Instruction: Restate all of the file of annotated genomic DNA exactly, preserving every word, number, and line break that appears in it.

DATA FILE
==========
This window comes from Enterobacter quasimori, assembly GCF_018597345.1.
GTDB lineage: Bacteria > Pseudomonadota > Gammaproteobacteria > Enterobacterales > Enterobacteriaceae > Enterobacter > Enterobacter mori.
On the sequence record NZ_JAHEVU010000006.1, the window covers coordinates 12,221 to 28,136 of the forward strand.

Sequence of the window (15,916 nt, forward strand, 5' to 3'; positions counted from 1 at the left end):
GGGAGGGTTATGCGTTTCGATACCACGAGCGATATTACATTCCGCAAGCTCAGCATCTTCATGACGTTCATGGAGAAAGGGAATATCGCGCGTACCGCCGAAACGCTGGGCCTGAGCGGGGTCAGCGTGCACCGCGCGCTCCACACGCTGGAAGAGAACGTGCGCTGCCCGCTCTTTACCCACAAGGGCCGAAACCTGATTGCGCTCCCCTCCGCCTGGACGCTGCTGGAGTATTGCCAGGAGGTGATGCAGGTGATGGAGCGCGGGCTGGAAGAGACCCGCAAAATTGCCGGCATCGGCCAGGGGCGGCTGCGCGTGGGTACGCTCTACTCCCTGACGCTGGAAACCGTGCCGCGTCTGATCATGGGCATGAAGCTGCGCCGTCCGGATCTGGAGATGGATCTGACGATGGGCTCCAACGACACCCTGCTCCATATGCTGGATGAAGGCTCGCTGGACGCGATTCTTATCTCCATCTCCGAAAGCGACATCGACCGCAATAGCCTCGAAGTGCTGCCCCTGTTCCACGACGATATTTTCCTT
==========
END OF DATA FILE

This window comes from Enterobacter quasimori, assembly GCF_018597345.1.
GTDB lineage: Bacteria > Pseudomonadota > Gammaproteobacteria > Enterobacterales > Enterobacteriaceae > Enterobacter > Enterobacter mori.
On the sequence record NZ_JAHEVU010000006.1, the window covers coordinates 12,221 to 28,136 of the forward strand.

Sequence of the window (15,916 nt, forward strand, 5' to 3'; positions counted from 1 at the left end):
GGGAGGGTTATGCGTTTCGATACCACGAGCGATATTACATTCCGCAAGCTCAGCATCTTCATGACGTTCATGGAGAAAGGGAATATCGCGCGTACCGCCGAAACGCTGGGCCTGAGCGGGGTCAGCGTGCACCGCGCGCTCCACACGCTGGAAGAGAACGTGCGCTGCCCGCTCTTTACCCACAAGGGCCGAAACCTGATTGCGCTCCCCTCCGCCTGGACGCTGCTGGAGTATTGCCAGGAGGTGATGCAGGTGATGGAGCGCGGGCTGGAAGAGACCCGCAAAATTGCCGGCATCGGCCAGGGGCGGCTGCGCGTGGGTACGCTCTACTCCCTGACGCTGGAAACCGTGCCGCGTCTGATCATGGGCATGAAGCTGCGCCGTCCGGATCTGGAGATGGATCTGACGATGGGCTCCAACGACACCCTGCTCCATATGCTGGATGAAGGCTCGCTGGACGCGATTCTTATCTCCATCTCCGAAAGCGACATCGACCGCAATAGCCTCGAAGTGCTGCCCCTGTTCCACGACGATATTTTCCTT